Review: The Mechanical Chrysanthemums by Felicitas Ivey
Publish Date: January 14, 2015
Reviewed by: Heller
How I got this book: E-Arc from Publisher
Hachisuka Narihiro is a pilot in the Shogun’s elite unit of musha-ki, robotic armor automated by steam and magic for the defense of Nippon in a slowly modernizing 19th Century, when he’s requested to help with political negotiations. Compromises are difficult, with American Admiral Perry determined to open Japan to the West but only on his terms. Like most Western leaders, the admiral is unaware of the advances the Japanese have made with steam and thinks Nippon is an isolated and backward nation. Narihiro’s uncle, the twelfth Tokugawa Shogun, believes Narihiro is the best man for the duty. Despite his extensive training, plans might not go as well as expected. With the American delegation comes closeted former Pennsylvania Dutch farmer, Maarten Zook, a shy translator who catches Narihiro’s interest. As negotiations stall, the Japanese are left with few options to convince America that Nippon is its equal. Japan is ready to open its borders, but a show of force may be needed, and that force may destroy the budding relationship between Narihiro and Maarten.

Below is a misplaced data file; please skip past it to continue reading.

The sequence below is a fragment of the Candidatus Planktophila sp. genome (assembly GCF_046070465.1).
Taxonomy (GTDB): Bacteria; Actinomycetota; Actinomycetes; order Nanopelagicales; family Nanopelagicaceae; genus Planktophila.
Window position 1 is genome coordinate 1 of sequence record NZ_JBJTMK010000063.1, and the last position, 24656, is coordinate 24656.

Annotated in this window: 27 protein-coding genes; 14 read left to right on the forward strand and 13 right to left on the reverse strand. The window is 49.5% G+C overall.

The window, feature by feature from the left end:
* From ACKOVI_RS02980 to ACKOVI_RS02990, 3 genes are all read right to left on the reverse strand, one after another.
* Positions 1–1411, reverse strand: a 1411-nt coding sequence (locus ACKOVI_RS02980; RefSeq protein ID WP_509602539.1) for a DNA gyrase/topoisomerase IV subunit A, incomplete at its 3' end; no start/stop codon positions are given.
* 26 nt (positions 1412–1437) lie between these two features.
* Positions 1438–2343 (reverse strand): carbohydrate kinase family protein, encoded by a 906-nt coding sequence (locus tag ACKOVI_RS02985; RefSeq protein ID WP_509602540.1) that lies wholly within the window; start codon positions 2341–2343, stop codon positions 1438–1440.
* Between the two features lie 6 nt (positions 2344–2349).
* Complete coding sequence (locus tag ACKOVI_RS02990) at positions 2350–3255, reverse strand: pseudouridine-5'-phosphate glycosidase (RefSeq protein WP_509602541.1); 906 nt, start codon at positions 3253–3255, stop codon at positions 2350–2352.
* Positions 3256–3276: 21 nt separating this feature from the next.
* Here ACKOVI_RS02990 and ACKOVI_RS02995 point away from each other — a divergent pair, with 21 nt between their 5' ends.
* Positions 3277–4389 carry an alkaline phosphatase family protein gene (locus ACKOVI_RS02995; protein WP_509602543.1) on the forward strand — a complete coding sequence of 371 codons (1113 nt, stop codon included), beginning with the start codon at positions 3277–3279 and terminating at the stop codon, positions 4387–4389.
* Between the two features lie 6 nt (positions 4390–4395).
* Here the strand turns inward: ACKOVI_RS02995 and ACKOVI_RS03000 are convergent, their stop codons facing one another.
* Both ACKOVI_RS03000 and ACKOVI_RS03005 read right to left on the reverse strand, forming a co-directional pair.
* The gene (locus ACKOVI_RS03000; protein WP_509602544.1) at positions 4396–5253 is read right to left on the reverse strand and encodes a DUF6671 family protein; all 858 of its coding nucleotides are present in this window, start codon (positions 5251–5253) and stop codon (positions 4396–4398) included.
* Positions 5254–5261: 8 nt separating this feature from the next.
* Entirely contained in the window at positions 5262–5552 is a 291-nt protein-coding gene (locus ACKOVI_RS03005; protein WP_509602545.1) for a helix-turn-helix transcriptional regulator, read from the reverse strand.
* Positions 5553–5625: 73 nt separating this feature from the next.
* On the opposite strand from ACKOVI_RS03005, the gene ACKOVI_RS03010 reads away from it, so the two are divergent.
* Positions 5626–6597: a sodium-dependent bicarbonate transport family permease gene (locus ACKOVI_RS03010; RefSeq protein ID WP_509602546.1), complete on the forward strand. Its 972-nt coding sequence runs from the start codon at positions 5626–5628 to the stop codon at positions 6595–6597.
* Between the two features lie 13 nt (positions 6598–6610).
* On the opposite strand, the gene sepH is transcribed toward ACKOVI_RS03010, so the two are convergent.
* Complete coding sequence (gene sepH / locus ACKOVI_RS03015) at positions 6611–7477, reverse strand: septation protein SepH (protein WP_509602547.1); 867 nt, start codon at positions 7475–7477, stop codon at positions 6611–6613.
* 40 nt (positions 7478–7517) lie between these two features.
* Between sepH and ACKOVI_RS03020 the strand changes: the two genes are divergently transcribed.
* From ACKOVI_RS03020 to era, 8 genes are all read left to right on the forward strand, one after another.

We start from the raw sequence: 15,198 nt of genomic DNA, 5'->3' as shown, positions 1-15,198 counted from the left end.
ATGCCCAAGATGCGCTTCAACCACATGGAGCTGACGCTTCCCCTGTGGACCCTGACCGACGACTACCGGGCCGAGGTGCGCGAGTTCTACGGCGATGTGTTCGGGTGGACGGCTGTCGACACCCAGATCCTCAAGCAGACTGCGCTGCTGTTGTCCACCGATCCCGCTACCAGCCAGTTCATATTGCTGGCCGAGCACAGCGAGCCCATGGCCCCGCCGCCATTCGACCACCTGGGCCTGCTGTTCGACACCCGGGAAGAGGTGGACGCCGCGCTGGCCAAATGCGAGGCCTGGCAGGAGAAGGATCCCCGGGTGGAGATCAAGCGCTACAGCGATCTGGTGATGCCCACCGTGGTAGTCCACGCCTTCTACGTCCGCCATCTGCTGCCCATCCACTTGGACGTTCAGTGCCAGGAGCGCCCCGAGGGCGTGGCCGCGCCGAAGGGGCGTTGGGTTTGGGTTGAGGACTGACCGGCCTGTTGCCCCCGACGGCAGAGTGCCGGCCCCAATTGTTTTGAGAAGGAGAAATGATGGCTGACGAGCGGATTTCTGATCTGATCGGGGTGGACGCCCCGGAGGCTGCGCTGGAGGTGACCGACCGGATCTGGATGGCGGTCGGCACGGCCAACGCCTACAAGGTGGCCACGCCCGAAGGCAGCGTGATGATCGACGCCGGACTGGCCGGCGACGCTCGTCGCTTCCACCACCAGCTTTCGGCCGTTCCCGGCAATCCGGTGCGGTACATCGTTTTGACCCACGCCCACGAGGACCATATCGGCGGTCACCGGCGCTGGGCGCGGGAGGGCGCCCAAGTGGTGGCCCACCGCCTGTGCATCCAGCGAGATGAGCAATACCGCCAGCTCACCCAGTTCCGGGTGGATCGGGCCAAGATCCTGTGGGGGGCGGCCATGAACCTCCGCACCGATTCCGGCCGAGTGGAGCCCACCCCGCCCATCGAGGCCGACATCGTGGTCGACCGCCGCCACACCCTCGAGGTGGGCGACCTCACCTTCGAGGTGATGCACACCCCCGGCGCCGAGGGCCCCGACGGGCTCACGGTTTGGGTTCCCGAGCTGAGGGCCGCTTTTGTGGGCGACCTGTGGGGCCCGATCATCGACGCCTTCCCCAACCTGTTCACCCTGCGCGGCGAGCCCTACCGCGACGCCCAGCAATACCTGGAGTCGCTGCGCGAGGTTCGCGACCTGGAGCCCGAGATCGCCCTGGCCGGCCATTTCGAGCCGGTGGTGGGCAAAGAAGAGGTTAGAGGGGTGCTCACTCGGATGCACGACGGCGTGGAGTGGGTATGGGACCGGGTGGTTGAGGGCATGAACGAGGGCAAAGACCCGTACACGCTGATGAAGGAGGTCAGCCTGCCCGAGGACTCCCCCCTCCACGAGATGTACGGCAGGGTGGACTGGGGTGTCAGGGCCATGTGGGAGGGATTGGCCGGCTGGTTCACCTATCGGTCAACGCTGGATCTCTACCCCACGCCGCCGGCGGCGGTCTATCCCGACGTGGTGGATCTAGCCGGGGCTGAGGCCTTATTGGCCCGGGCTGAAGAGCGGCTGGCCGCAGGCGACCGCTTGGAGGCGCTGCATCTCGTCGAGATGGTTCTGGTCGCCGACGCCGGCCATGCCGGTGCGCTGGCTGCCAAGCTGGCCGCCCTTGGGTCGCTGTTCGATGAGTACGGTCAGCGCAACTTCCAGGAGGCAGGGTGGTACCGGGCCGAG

I’m a big fan of “What if?” stories. I’ve read a lot of graphic novels that put that twist on well known characters and events so I was intrigued with the premise of this one. In the end though the story seemed a little at odds with itself with three main story lines weaving in and out, lightly touching on all of them but not really focusing strongly on any one. We had the alternate history, the romance and the steampunk. As an alternate history it was an interesting read and I’d say the strongest of all three. I got a feel for actual events when reading these alternate ones and you can really see the domino effect that happened. As a romance it kind of worked for me for portions and then it really skimmed important moments and feel apart a bit. As a steampunk we only got a glimpse of what it is to be a pilot of a large mecha added to that was a paranormal angle that felt more an afterthought. It was a pretty patchy read.
Don’t get me wrong. I did enjoy parts of it quite a bit but because it felt so choppy I just couldn’t sink into the story as much as I would have liked. While it was interesting to see the alternate events I found the story focused on that to the detriment of the relationship between the men. When it did focus on Narihiro and Maarten it was really enjoyable. I was on board with the men and their slightly D/s relationship but important milestones for them were skipped over then near the end there was odd comment from Maarten on how he defined their relationship. Maybe it was just the historical views at the time but threw me out of the story again. Kiyoshi was also a character that I enjoyed reading about who could easily have his own story but there were a few ambiguous comments which seemed to come out of nowhere that left me wondering what was going on in his head with regards to Maarten.
This was a intriguing alternate history with a good, if lightly touched on, romance and a smattering of steampunk. A decent read but again a choppy one.
I’m giving The Mechanical Chrysanthemums a C-